Ingredient Intelligence

What Exactly Are San Marzano Tomatoes?

updated Aug 25, 2022
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Whether you’re perusing grocery store shelves or contemplating Italian agriculture, you might come across the San Marzano tomatoes. Praised for their special flavor, these tomatoes are often prominently labeled amid other seemingly similar canned goods.

But what are San Marzano tomatoes, exactly? And what makes them different from all the other types of tomatoes on the shelf or vine?

What Are San Marzano Tomatoes?

The term “San Marzano” refers to a variety of tomato grown in a specific region of Italy: the Agro Sarnese Nocerino of the Sarno River valley near Mount Vesuvius, where volcanic soils are said to produce sweeter, less acidic tomatoes. San Marzanos grown in this region are “true” San Marzanos. Their unique combination of varietal and terroir is so special that they’re given official status as a “protected designation of origin” or D.O.P. (Denominazione d’Origine Protteta).

The trouble is, any producer can slap the words “San Marzano” on their label and charge a premium, whether those tomatoes come from the certified D.O.P or not. Technically, that’s allowed if what’s in the can is the specific variety of tomatoes.

Complicating things further, San Marzanos grown in California are pretty tasty too (just look at our taste-test of canned tomatoes). As a result, some believe that Americans prefer the brighter, more acidic, and almost always far more generously salted flavor of American-grown canned tomatoes than “true” San Marzanos.

Are San Marzano Tomatoes Worth It?

It’s ultimately subjective. Maybe it’s my Italian genes, but I think the sweet, rich flavor of true San Marzanos gives them an edge, rendering them totally worth the higher price — especially for pasta sauces and other tomato-heavy dishes.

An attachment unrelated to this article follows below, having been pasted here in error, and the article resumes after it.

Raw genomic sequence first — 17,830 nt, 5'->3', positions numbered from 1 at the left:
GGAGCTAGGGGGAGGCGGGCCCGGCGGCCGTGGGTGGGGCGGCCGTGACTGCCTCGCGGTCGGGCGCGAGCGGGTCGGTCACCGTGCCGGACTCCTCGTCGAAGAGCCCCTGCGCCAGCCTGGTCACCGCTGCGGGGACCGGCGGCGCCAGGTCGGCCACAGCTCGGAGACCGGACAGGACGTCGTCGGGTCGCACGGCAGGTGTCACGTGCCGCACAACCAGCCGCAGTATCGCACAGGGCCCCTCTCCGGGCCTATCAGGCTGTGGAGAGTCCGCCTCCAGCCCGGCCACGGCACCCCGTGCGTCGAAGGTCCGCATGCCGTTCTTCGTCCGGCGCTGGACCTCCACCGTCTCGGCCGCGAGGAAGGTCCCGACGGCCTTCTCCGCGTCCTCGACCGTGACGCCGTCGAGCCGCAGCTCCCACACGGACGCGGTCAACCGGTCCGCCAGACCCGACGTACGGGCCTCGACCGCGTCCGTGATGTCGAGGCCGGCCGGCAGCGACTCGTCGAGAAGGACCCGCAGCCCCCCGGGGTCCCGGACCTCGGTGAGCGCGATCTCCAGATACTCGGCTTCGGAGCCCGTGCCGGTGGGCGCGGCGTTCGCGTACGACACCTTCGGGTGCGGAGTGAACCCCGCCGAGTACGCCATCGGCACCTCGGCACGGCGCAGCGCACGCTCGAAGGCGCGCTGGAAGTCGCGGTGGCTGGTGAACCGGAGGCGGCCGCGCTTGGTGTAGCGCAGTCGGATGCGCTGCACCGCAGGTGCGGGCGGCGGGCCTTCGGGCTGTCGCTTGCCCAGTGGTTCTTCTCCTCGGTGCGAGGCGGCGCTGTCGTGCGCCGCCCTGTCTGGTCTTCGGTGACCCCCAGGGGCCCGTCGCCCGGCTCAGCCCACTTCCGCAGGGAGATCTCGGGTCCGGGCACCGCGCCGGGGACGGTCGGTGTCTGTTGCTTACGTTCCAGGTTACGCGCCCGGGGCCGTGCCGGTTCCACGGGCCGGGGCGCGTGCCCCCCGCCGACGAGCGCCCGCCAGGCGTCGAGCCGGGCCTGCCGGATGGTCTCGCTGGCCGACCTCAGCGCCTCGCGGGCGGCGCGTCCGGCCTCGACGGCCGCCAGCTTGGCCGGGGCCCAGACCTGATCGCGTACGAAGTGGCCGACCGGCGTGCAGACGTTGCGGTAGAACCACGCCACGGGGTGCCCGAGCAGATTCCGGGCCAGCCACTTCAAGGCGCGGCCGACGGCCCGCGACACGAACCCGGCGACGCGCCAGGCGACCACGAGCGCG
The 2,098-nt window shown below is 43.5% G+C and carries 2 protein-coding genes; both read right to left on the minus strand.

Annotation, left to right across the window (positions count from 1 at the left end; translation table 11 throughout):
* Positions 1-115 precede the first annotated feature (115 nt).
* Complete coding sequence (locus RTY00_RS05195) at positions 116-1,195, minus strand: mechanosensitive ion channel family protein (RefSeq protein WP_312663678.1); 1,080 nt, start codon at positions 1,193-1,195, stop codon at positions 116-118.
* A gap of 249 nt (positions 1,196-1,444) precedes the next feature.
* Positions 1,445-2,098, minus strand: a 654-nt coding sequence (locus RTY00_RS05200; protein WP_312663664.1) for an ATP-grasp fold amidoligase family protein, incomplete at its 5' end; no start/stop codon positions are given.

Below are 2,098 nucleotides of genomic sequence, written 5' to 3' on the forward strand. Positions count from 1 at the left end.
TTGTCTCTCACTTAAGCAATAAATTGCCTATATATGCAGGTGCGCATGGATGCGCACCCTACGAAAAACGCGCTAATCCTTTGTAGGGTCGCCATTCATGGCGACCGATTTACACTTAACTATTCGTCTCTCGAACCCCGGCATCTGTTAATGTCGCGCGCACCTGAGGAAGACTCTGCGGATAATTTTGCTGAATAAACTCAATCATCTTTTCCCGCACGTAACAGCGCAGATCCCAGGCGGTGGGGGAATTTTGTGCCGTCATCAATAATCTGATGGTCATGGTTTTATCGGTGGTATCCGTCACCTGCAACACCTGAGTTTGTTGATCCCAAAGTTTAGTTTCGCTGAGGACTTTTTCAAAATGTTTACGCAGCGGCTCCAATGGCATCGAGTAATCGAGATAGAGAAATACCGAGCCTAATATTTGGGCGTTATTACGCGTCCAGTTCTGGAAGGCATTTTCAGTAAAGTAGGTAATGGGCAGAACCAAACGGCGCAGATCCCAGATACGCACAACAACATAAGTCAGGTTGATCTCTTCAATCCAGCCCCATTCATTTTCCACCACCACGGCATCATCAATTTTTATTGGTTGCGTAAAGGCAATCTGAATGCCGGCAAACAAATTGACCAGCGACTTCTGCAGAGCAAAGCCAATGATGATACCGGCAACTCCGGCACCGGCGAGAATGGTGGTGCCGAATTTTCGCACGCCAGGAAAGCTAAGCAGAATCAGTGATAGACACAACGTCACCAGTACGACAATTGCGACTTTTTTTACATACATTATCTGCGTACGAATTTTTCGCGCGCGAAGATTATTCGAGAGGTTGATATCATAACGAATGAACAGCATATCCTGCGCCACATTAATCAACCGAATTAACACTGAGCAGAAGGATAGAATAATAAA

They have a fraction of the added sodium of American tomatoes and yet don’t taste bland at all. Additionally, they don’t have any calcium chloride, which is an ingredient that American processors often add to help tomatoes (especially diced) keep their shape. (I’ve checked more than 10 brands of American canned whole tomatoes and they all had calcium chloride added, which just makes it harder for the tomatoes to melt into a sauce.)

How to Identify Authentic San Marzano Tomatoes

If you’re going to pay the steeper price for imported tomatoes, then you want the certified real-deal — sweet tomatoes grown and hand-harvested in that volcanic Italian soil.

To be sure you’re buying the real stuff, look out for these clues.

  • They must be whole or cut in half and packed in cans to be certified as authentic. Any other preparation (diced, puréed, packed in boxes) is your first red flag.
  • Look for the words Pomodoro San Marzano dell’Agro Sarnese Nocerino, which indicates the tomatoes were grown in the designated region.
  • Most important: Look for the star-shaped D.O.P. certification symbol, which will have the words, Denominazione d’Origine Protteta. Next to it will be an I.D. number. This is guarantees they’re certified by the D.O.P. consortium as true San Marzanos.

The Best Recipes to Make with San Marzano Tomatoes

San Marzano tomatoes shine in all sorts of recipes that highlight their sweet flavor. Put them to work in these recipes.

Credit: Amazon

Buy: Strianese San Marzano Tomatoes, $21.99 for three 28-ounce cans